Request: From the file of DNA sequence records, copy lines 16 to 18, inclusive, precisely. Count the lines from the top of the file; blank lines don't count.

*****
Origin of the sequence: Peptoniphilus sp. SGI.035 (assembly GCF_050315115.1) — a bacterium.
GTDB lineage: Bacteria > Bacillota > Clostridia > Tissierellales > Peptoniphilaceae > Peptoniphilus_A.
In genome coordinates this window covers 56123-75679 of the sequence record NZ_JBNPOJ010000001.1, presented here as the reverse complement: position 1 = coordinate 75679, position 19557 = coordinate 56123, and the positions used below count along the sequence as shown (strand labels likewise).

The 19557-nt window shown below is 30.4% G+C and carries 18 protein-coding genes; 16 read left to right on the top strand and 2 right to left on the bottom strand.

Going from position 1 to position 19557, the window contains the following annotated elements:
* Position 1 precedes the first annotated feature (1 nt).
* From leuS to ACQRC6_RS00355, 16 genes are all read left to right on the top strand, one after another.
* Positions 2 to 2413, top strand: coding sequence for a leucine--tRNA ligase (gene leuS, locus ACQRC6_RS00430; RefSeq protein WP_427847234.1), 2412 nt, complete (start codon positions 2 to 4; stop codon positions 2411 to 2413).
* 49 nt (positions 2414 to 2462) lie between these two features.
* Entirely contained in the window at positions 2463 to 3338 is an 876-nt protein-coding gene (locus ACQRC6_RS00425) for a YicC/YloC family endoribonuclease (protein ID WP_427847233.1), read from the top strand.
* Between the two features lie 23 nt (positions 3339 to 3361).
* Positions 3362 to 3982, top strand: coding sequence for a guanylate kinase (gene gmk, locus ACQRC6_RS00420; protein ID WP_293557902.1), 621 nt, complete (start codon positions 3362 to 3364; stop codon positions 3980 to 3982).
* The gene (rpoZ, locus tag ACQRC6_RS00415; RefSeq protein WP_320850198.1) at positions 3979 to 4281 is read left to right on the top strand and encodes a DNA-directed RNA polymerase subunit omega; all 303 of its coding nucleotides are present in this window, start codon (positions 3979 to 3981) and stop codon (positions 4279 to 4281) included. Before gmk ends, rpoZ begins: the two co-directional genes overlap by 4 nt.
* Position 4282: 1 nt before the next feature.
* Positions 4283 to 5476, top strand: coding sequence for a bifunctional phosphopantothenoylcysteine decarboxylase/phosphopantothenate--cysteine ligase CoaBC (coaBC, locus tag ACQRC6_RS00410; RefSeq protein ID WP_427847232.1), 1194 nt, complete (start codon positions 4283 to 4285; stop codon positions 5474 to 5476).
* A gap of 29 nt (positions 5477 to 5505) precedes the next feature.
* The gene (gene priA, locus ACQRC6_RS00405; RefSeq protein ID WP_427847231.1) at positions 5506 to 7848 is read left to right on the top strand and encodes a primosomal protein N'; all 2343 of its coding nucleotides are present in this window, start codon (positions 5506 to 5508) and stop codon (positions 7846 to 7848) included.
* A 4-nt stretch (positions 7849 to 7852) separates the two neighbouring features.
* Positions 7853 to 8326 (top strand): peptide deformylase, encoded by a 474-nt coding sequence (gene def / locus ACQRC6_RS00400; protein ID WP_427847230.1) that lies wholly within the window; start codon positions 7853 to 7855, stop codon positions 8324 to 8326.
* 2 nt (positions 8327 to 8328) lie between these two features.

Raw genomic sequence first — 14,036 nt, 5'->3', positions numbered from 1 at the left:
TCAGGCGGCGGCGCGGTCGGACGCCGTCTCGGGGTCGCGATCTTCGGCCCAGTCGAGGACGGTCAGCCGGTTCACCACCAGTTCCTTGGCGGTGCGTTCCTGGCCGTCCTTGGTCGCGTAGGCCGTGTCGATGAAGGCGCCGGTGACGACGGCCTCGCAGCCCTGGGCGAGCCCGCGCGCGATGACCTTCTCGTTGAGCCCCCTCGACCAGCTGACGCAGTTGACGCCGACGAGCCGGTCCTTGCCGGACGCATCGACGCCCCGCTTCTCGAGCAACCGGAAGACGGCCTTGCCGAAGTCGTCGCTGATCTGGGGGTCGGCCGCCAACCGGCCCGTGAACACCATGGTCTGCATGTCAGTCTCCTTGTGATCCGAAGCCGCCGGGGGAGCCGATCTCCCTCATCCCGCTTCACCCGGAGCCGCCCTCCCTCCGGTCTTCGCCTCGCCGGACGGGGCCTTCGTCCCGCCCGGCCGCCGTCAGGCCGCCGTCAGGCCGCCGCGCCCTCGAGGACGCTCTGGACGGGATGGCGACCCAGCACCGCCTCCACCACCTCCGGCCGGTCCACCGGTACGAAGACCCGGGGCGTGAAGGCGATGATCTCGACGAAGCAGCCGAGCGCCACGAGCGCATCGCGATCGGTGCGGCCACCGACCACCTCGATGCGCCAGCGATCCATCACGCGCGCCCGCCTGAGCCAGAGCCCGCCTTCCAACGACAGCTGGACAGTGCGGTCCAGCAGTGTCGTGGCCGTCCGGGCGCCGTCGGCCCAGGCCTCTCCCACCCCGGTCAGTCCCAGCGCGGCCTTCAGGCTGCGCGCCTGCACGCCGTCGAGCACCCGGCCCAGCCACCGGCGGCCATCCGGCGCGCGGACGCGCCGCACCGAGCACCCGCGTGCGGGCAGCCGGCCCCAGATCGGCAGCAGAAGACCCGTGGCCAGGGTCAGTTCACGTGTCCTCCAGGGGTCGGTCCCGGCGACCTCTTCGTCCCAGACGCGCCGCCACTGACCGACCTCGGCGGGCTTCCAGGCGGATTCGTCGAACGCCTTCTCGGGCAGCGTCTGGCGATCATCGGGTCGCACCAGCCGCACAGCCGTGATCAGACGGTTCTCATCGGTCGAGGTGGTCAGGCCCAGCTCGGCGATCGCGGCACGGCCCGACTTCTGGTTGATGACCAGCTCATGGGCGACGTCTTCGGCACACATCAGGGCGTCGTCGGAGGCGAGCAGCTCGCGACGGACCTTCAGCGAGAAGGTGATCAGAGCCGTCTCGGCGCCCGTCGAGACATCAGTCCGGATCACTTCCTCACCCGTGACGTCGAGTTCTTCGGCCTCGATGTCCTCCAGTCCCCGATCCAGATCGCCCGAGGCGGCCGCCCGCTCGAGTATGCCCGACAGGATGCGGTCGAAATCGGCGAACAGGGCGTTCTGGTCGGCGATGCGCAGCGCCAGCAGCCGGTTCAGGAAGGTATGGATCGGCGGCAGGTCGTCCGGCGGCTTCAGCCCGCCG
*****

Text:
* A gap of 29 nt (positions 5477 to 5505) precedes the next feature.
* The gene (gene priA, locus ACQRC6_RS00405; RefSeq protein ID WP_427847231.1) at positions 5506 to 7848 is read left to right on the top strand and encodes a primosomal protein N'; all 2343 of its coding nucleotides are present in this window, start codon (positions 5506 to 5508) and stop codon (positions 7846 to 7848) included.
* A 4-nt stretch (positions 7849 to 7852) separates the two neighbouring features.